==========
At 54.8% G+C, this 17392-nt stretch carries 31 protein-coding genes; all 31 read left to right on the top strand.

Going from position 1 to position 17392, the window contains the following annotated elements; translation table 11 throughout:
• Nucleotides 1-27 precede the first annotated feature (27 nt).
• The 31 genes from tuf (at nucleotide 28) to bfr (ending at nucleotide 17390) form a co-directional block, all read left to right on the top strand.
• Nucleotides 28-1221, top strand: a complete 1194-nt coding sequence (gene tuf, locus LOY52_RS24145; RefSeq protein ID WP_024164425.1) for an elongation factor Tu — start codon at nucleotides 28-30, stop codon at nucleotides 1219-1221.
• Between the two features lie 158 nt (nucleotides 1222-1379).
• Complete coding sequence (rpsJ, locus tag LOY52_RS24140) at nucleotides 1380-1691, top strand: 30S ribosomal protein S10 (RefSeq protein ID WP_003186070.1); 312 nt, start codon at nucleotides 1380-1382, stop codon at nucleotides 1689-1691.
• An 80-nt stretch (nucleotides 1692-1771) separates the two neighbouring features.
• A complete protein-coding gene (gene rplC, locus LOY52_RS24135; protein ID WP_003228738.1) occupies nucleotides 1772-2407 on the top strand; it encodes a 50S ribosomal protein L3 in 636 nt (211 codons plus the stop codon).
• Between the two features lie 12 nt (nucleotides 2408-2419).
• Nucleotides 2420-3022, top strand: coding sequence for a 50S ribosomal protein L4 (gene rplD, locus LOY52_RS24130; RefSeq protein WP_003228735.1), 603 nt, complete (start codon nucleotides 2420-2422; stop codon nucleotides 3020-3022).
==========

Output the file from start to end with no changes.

At 54.8% G+C, this 17392-nt stretch carries 31 protein-coding genes; all 31 read left to right on the top strand.

Going from position 1 to position 17392, the window contains the following annotated elements; translation table 11 throughout:
• Nucleotides 1-27 precede the first annotated feature (27 nt).
• The 31 genes from tuf (at nucleotide 28) to bfr (ending at nucleotide 17390) form a co-directional block, all read left to right on the top strand.
• Nucleotides 28-1221, top strand: a complete 1194-nt coding sequence (gene tuf, locus LOY52_RS24145; RefSeq protein ID WP_024164425.1) for an elongation factor Tu — start codon at nucleotides 28-30, stop codon at nucleotides 1219-1221.
• Between the two features lie 158 nt (nucleotides 1222-1379).
• Complete coding sequence (rpsJ, locus tag LOY52_RS24140) at nucleotides 1380-1691, top strand: 30S ribosomal protein S10 (RefSeq protein ID WP_003186070.1); 312 nt, start codon at nucleotides 1380-1382, stop codon at nucleotides 1689-1691.
• An 80-nt stretch (nucleotides 1692-1771) separates the two neighbouring features.
• A complete protein-coding gene (gene rplC, locus LOY52_RS24135; protein ID WP_003228738.1) occupies nucleotides 1772-2407 on the top strand; it encodes a 50S ribosomal protein L3 in 636 nt (211 codons plus the stop codon).
• Between the two features lie 12 nt (nucleotides 2408-2419).
• Nucleotides 2420-3022, top strand: coding sequence for a 50S ribosomal protein L4 (gene rplD, locus LOY52_RS24130; RefSeq protein WP_003228735.1), 603 nt, complete (start codon nucleotides 2420-2422; stop codon nucleotides 3020-3022).